On searching for a theme


I’m writing a new book. (Hopefully someone just shouted Hurrah!) The idea came when I was listening to the radio and heard a philosopher, Lisa Guenther, being interviewed about her work on Solitary Confinement. What was a philosopher doing talking about that, I hear you ask. Well, she’s a phenomenologist, and she and other phenomenologists believe that our sense of self and what is real and true in the world are co-created in relationship with others, so her question was, what if there are no others? Fascinating stuff. I ordered her book and waited with baited breath. In the meantime, I googled Solitary Confinement and found some very interesting information about SHU (Special Housing Unit, aka Solitary) Syndrome – a set of psychiatric symptoms that are expressed by some in Solitary and in no other known situation. These symptoms may take as little as a few weeks to start manifesting, and mostly resolve once the person is removed from Solitary.

The book arrived and I read it as quickly as I could, making notes and bending the ears of anyone who would listen to my amazed utterances. For a few days I considered taking a course in Philosophy so that I could deepen my study, but then I started asking myself questions about who might end up in Solitary, and where, for how long and in response to what? My character was born and a plot started hatching. That was all well and good.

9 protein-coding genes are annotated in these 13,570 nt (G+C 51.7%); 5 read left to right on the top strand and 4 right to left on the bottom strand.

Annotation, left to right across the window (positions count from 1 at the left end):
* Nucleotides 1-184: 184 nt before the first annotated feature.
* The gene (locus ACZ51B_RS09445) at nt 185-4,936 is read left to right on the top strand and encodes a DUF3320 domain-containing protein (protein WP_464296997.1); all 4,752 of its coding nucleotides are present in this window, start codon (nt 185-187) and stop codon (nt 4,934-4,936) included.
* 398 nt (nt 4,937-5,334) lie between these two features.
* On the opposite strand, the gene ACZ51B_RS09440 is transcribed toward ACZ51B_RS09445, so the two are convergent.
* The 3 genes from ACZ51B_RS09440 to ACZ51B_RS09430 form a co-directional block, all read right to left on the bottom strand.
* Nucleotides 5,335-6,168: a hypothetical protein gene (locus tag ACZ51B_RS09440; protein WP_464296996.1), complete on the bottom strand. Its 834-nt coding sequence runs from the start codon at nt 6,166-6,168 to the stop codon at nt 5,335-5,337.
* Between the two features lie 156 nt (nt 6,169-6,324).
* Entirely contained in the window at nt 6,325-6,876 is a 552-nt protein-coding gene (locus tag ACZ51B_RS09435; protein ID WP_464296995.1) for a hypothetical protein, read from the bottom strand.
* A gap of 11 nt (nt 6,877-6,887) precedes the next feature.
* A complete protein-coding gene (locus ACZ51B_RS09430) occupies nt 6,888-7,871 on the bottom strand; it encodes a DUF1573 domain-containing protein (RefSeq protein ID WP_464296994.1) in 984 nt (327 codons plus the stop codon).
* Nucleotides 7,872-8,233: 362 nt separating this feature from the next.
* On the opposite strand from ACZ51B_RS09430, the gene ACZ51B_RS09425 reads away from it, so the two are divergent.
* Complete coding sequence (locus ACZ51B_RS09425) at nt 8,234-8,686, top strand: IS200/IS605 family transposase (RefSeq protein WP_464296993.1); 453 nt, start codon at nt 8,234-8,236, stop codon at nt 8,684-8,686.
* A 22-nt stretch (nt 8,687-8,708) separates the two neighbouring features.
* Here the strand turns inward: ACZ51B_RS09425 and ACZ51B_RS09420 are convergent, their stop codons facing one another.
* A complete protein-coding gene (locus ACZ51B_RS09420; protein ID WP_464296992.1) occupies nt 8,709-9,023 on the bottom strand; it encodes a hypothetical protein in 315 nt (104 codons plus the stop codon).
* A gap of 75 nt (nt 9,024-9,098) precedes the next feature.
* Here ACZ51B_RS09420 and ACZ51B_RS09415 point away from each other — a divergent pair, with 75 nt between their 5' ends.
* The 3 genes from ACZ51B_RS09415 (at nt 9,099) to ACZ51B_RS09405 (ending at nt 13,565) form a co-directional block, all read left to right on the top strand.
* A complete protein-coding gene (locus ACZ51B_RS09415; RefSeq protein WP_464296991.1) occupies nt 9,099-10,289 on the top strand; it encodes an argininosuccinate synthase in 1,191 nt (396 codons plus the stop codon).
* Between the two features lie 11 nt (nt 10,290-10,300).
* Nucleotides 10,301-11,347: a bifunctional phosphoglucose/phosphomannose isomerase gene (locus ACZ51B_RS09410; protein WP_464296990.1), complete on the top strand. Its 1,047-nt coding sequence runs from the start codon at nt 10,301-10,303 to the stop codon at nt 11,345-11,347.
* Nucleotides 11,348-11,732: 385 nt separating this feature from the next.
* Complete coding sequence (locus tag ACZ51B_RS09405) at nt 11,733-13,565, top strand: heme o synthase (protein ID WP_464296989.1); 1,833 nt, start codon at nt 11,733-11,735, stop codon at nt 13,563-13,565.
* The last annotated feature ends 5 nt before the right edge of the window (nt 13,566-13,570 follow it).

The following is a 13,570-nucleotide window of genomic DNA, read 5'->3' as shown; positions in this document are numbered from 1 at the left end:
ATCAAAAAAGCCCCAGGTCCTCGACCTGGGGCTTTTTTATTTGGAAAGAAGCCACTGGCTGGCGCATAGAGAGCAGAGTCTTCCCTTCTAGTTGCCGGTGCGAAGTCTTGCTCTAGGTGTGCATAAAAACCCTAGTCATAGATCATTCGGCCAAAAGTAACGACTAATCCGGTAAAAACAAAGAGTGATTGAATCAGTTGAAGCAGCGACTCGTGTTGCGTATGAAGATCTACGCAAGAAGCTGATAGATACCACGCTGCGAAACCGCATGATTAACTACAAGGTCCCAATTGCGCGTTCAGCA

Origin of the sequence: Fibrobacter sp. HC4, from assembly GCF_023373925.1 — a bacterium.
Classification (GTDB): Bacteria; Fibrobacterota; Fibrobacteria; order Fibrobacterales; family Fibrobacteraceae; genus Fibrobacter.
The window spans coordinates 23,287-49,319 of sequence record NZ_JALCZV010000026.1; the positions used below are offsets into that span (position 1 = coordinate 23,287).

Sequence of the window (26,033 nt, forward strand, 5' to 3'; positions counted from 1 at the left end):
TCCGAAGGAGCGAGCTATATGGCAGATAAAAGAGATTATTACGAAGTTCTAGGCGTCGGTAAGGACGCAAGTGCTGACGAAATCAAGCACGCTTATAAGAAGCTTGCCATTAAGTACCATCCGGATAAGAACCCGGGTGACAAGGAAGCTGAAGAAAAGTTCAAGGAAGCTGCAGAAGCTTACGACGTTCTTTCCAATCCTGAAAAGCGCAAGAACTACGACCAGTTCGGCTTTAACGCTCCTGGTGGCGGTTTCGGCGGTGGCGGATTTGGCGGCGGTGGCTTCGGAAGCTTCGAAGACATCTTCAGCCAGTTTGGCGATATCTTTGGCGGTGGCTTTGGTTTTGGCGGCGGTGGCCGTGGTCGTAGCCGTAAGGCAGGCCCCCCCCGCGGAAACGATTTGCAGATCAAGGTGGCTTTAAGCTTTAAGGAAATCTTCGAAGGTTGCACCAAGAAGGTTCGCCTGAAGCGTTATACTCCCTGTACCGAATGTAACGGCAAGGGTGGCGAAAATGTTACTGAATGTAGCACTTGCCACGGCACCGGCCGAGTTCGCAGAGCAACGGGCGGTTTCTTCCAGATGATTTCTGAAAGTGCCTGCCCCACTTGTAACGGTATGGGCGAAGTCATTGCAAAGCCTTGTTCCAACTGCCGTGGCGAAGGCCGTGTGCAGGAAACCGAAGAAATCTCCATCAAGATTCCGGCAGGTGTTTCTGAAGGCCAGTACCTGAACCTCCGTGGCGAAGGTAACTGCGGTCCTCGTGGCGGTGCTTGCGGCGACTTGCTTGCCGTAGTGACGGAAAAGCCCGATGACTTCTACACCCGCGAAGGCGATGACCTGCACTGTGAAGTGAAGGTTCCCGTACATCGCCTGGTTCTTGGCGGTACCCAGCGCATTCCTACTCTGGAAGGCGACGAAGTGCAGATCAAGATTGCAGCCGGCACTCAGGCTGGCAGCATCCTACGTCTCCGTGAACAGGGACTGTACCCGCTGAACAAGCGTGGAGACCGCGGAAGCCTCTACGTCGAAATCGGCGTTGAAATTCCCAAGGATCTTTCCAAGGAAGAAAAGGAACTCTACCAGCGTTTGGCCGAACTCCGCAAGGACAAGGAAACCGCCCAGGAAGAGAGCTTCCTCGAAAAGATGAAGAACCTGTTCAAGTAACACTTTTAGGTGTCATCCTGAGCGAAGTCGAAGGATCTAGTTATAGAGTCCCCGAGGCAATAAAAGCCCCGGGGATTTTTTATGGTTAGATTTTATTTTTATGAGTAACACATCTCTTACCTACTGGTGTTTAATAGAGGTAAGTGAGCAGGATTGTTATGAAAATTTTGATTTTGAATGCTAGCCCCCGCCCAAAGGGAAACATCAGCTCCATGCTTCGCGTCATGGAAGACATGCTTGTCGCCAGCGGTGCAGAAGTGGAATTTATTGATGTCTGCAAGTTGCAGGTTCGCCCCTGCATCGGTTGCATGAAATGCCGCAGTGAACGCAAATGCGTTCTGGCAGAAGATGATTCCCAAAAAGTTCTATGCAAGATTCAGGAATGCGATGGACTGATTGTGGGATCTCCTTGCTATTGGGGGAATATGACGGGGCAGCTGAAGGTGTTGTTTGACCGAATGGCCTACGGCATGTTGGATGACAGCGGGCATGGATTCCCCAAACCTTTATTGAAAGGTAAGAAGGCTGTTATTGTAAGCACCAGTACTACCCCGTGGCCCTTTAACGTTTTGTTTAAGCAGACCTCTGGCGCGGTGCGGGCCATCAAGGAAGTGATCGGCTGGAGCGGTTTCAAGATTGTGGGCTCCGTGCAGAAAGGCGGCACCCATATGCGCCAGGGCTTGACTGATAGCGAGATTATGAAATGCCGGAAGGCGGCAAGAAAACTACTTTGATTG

And then a strange thing started happening; the plot in my head was hijacked by the characters in the story. I don’t want to give too much away, but the book opens with my protagonist being arrested under suspicion of terrorism just after the London Bombings. She is held in Solitary Confinement for quite a while before being released without charge. In my mind, the experience was so traumatising, and she was so angry about it, that she was radicalised and became the very person that she had been accused of being. My character, however, didn’t want that for herself; she wanted her journey to be one of identity and belonging, not radicalisation. Yes, she was traumatised by her experience in prison, yes, she suffered from SHU Syndrome, but she did not go on to make bombs in her basement. Instead, she wonders where she belongs as a young half Pakistani woman brought up in the UK and now seen by people to be ‘other’ and a potential threat to their security.

We’re still on the journey; Laila, my protagonist, is telling me where she wants to go, and at the moment, it’s Pakistan. She wants to leave England where she no longer feels welcome, and see if she can find a sense of belonging in Pakistan with her estranged father. So at this point, the themes of the book are identity and belonging.

Stay tuned. Laila may yet have other ideas!


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